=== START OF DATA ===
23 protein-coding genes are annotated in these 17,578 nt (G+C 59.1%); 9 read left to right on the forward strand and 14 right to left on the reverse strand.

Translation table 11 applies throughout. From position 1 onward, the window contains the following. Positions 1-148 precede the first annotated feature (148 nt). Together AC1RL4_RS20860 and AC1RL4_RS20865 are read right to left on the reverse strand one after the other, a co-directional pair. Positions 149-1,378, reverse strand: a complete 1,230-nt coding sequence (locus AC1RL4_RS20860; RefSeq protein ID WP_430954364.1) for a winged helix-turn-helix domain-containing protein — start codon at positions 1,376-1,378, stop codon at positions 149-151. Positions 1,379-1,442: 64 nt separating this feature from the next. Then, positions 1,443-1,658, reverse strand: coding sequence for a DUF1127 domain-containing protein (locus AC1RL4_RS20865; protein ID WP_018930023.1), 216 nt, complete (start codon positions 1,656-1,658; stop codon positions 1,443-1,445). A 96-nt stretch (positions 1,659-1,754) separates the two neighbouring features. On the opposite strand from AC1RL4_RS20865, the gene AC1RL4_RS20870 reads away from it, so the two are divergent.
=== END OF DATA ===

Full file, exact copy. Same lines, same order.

23 protein-coding genes are annotated in these 17,578 nt (G+C 59.1%); 9 read left to right on the forward strand and 14 right to left on the reverse strand.

Translation table 11 applies throughout. From position 1 onward, the window contains the following. Positions 1-148 precede the first annotated feature (148 nt). Together AC1RL4_RS20860 and AC1RL4_RS20865 are read right to left on the reverse strand one after the other, a co-directional pair. Positions 149-1,378, reverse strand: a complete 1,230-nt coding sequence (locus AC1RL4_RS20860; RefSeq protein ID WP_430954364.1) for a winged helix-turn-helix domain-containing protein — start codon at positions 1,376-1,378, stop codon at positions 149-151. Positions 1,379-1,442: 64 nt separating this feature from the next. Then, positions 1,443-1,658, reverse strand: coding sequence for a DUF1127 domain-containing protein (locus AC1RL4_RS20865; protein ID WP_018930023.1), 216 nt, complete (start codon positions 1,656-1,658; stop codon positions 1,443-1,445). A 96-nt stretch (positions 1,659-1,754) separates the two neighbouring features. On the opposite strand from AC1RL4_RS20865, the gene AC1RL4_RS20870 reads away from it, so the two are divergent.